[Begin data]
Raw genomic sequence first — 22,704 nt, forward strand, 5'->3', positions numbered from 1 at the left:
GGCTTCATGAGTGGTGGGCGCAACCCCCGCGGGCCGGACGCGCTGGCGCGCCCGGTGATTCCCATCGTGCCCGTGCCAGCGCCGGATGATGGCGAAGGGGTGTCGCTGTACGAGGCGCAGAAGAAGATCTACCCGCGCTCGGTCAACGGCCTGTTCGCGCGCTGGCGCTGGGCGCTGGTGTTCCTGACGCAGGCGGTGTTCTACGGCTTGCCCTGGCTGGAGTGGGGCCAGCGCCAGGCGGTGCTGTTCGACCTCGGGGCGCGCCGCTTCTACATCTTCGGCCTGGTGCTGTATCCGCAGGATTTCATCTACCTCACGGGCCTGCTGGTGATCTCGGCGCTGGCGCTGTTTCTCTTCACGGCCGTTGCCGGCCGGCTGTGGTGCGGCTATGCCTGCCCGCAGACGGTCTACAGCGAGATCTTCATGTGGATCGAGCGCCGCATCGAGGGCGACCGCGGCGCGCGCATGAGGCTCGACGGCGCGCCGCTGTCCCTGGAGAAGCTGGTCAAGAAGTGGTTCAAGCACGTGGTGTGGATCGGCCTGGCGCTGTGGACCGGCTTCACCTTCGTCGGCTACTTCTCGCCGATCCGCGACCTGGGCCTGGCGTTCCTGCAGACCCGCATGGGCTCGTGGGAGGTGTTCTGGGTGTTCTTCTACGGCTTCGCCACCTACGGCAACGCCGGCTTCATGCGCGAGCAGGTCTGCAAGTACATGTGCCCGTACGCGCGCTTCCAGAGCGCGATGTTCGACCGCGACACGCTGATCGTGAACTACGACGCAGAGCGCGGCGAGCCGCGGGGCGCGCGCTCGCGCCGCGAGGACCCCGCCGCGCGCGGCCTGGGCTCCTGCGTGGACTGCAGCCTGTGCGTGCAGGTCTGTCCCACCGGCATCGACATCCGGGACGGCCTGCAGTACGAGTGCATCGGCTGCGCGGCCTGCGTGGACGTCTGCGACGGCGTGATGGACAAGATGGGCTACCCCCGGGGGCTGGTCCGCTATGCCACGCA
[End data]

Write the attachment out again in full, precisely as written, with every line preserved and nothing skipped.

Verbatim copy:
Raw genomic sequence first — 22,704 nt, forward strand, 5'->3', positions numbered from 1 at the left:
GGCTTCATGAGTGGTGGGCGCAACCCCCGCGGGCCGGACGCGCTGGCGCGCCCGGTGATTCCCATCGTGCCCGTGCCAGCGCCGGATGATGGCGAAGGGGTGTCGCTGTACGAGGCGCAGAAGAAGATCTACCCGCGCTCGGTCAACGGCCTGTTCGCGCGCTGGCGCTGGGCGCTGGTGTTCCTGACGCAGGCGGTGTTCTACGGCTTGCCCTGGCTGGAGTGGGGCCAGCGCCAGGCGGTGCTGTTCGACCTCGGGGCGCGCCGCTTCTACATCTTCGGCCTGGTGCTGTATCCGCAGGATTTCATCTACCTCACGGGCCTGCTGGTGATCTCGGCGCTGGCGCTGTTTCTCTTCACGGCCGTTGCCGGCCGGCTGTGGTGCGGCTATGCCTGCCCGCAGACGGTCTACAGCGAGATCTTCATGTGGATCGAGCGCCGCATCGAGGGCGACCGCGGCGCGCGCATGAGGCTCGACGGCGCGCCGCTGTCCCTGGAGAAGCTGGTCAAGAAGTGGTTCAAGCACGTGGTGTGGATCGGCCTGGCGCTGTGGACCGGCTTCACCTTCGTCGGCTACTTCTCGCCGATCCGCGACCTGGGCCTGGCGTTCCTGCAGACCCGCATGGGCTCGTGGGAGGTGTTCTGGGTGTTCTTCTACGGCTTCGCCACCTACGGCAACGCCGGCTTCATGCGCGAGCAGGTCTGCAAGTACATGTGCCCGTACGCGCGCTTCCAGAGCGCGATGTTCGACCGCGACACGCTGATCGTGAACTACGACGCAGAGCGCGGCGAGCCGCGGGGCGCGCGCTCGCGCCGCGAGGACCCCGCCGCGCGCGGCCTGGGCTCCTGCGTGGACTGCAGCCTGTGCGTGCAGGTCTGTCCCACCGGCATCGACATCCGGGACGGCCTGCAGTACGAGTGCATCGGCTGCGCGGCCTGCGTGGACGTCTGCGACGGCGTGATGGACAAGATGGGCTACCCCCGGGGGCTGGTCCGCTATGCCACGCA